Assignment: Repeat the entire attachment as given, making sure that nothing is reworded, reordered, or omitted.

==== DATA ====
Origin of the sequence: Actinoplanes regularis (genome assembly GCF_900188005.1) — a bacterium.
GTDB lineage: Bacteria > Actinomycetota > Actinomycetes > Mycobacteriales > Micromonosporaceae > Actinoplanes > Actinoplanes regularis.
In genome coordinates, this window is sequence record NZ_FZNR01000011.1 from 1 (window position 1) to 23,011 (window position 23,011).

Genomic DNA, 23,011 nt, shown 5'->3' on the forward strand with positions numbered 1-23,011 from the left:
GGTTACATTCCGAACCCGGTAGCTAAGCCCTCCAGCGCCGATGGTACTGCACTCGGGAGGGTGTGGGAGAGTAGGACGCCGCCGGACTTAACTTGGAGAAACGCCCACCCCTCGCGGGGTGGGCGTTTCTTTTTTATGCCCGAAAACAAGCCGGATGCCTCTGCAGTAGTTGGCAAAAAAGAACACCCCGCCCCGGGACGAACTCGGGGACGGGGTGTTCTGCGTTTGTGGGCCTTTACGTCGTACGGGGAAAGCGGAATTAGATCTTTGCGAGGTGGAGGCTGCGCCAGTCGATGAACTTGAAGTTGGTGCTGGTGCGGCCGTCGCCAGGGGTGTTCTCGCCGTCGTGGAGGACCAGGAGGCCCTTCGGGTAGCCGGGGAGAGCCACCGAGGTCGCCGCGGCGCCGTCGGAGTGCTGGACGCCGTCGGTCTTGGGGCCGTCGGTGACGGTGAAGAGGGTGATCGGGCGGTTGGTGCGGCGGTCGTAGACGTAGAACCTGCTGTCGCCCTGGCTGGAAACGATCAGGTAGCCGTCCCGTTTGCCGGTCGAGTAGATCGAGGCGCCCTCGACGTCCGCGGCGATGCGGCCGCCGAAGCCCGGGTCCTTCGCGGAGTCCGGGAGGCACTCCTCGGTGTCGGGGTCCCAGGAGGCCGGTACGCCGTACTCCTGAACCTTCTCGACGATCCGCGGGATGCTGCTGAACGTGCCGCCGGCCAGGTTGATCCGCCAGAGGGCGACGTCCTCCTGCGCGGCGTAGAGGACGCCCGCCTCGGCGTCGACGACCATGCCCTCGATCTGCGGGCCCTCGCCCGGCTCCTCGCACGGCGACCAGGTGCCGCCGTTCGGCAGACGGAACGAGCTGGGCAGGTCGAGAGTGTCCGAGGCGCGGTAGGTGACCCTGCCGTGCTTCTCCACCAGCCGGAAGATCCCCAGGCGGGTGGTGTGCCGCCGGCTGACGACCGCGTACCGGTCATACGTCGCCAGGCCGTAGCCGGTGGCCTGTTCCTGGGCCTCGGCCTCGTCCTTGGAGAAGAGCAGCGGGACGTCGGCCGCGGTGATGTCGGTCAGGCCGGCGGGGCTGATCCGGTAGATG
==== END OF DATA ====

Origin of the sequence: Actinoplanes regularis (genome assembly GCF_900188005.1) — a bacterium.
GTDB lineage: Bacteria > Actinomycetota > Actinomycetes > Mycobacteriales > Micromonosporaceae > Actinoplanes > Actinoplanes regularis.
In genome coordinates, this window is sequence record NZ_FZNR01000011.1 from 1 (window position 1) to 23,011 (window position 23,011).

Genomic DNA, 23,011 nt, shown 5'->3' on the forward strand with positions numbered 1-23,011 from the left:
GGTTACATTCCGAACCCGGTAGCTAAGCCCTCCAGCGCCGATGGTACTGCACTCGGGAGGGTGTGGGAGAGTAGGACGCCGCCGGACTTAACTTGGAGAAACGCCCACCCCTCGCGGGGTGGGCGTTTCTTTTTTATGCCCGAAAACAAGCCGGATGCCTCTGCAGTAGTTGGCAAAAAAGAACACCCCGCCCCGGGACGAACTCGGGGACGGGGTGTTCTGCGTTTGTGGGCCTTTACGTCGTACGGGGAAAGCGGAATTAGATCTTTGCGAGGTGGAGGCTGCGCCAGTCGATGAACTTGAAGTTGGTGCTGGTGCGGCCGTCGCCAGGGGTGTTCTCGCCGTCGTGGAGGACCAGGAGGCCCTTCGGGTAGCCGGGGAGAGCCACCGAGGTCGCCGCGGCGCCGTCGGAGTGCTGGACGCCGTCGGTCTTGGGGCCGTCGGTGACGGTGAAGAGGGTGATCGGGCGGTTGGTGCGGCGGTCGTAGACGTAGAACCTGCTGTCGCCCTGGCTGGAAACGATCAGGTAGCCGTCCCGTTTGCCGGTCGAGTAGATCGAGGCGCCCTCGACGTCCGCGGCGATGCGGCCGCCGAAGCCCGGGTCCTTCGCGGAGTCCGGGAGGCACTCCTCGGTGTCGGGGTCCCAGGAGGCCGGTACGCCGTACTCCTGAACCTTCTCGACGATCCGCGGGATGCTGCTGAACGTGCCGCCGGCCAGGTTGATCCGCCAGAGGGCGACGTCCTCCTGCGCGGCGTAGAGGACGCCCGCCTCGGCGTCGACGACCATGCCCTCGATCTGCGGGCCCTCGCCCGGCTCCTCGCACGGCGACCAGGTGCCGCCGTTCGGCAGACGGAACGAGCTGGGCAGGTCGAGAGTGTCCGAGGCGCGGTAGGTGACCCTGCCGTGCTTCTCCACCAGCCGGAAGATCCCCAGGCGGGTGGTGTGCCGCCGGCTGACGACCGCGTACCGGTCATACGTCGCCAGGCCGTAGCCGGTGGCCTGTTCCTGGGCCTCGGCCTCGTCCTTGGAGAAGAGCAGCGGGACGTCGGCCGCGGTGATGTCGGTCAGGCCGGCGGGGCTGATCCGGTAGATG